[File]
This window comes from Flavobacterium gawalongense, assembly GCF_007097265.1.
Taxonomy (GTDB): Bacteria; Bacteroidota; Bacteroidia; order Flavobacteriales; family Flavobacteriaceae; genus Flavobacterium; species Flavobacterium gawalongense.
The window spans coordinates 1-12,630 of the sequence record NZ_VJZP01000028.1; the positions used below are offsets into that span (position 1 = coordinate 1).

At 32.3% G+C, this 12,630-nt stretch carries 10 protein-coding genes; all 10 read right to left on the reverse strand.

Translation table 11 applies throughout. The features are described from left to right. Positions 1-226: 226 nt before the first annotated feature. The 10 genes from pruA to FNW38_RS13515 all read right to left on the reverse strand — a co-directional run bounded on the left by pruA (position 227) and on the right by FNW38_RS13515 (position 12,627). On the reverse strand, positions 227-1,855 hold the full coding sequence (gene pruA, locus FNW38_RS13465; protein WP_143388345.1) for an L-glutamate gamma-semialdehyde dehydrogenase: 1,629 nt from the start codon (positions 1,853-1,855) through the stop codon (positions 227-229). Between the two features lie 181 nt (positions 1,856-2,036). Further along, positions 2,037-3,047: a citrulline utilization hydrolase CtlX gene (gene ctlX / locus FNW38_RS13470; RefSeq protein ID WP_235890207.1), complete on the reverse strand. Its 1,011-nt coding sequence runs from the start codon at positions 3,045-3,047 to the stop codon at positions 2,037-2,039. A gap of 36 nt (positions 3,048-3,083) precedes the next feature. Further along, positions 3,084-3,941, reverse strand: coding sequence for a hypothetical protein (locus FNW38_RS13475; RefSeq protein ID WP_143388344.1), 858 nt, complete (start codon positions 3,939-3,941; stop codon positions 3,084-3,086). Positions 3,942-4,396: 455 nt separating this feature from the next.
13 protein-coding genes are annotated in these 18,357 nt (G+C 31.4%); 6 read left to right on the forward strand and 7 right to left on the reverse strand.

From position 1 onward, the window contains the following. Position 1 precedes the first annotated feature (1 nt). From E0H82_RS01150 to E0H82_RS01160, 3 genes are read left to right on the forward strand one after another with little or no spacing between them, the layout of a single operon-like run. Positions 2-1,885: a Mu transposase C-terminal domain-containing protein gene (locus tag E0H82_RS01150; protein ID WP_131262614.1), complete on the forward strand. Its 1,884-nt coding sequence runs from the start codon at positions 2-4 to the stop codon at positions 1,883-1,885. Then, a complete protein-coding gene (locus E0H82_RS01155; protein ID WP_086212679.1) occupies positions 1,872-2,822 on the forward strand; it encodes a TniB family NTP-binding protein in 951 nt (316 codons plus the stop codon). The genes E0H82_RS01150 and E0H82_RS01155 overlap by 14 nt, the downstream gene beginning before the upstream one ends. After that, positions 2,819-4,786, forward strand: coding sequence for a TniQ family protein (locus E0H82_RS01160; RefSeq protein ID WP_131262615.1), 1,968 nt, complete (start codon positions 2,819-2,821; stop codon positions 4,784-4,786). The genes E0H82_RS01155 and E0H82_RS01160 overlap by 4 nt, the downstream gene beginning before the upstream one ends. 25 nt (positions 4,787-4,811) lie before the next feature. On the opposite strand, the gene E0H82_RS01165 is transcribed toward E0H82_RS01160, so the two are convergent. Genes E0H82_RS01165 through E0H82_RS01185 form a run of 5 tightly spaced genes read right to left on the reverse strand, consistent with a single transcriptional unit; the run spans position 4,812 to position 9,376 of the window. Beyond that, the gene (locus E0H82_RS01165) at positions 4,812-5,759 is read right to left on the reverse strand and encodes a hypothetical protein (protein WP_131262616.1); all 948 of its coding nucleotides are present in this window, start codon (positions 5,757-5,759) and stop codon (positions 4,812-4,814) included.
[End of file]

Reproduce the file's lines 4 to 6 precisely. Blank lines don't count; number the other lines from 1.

At 32.3% G+C, this 12,630-nt stretch carries 10 protein-coding genes; all 10 read right to left on the reverse strand.

Translation table 11 applies throughout. The features are described from left to right. Positions 1-226: 226 nt before the first annotated feature. The 10 genes from pruA to FNW38_RS13515 all read right to left on the reverse strand — a co-directional run bounded on the left by pruA (position 227) and on the right by FNW38_RS13515 (position 12,627). On the reverse strand, positions 227-1,855 hold the full coding sequence (gene pruA, locus FNW38_RS13465; protein WP_143388345.1) for an L-glutamate gamma-semialdehyde dehydrogenase: 1,629 nt from the start codon (positions 1,853-1,855) through the stop codon (positions 227-229). Between the two features lie 181 nt (positions 1,856-2,036). Further along, positions 2,037-3,047: a citrulline utilization hydrolase CtlX gene (gene ctlX / locus FNW38_RS13470; RefSeq protein ID WP_235890207.1), complete on the reverse strand. Its 1,011-nt coding sequence runs from the start codon at positions 3,045-3,047 to the stop codon at positions 2,037-2,039. A gap of 36 nt (positions 3,048-3,083) precedes the next feature. Further along, positions 3,084-3,941, reverse strand: coding sequence for a hypothetical protein (locus FNW38_RS13475; RefSeq protein ID WP_143388344.1), 858 nt, complete (start codon positions 3,939-3,941; stop codon positions 3,084-3,086). Positions 3,942-4,396: 455 nt separating this feature from the next.
13 protein-coding genes are annotated in these 18,357 nt (G+C 31.4%); 6 read left to right on the forward strand and 7 right to left on the reverse strand.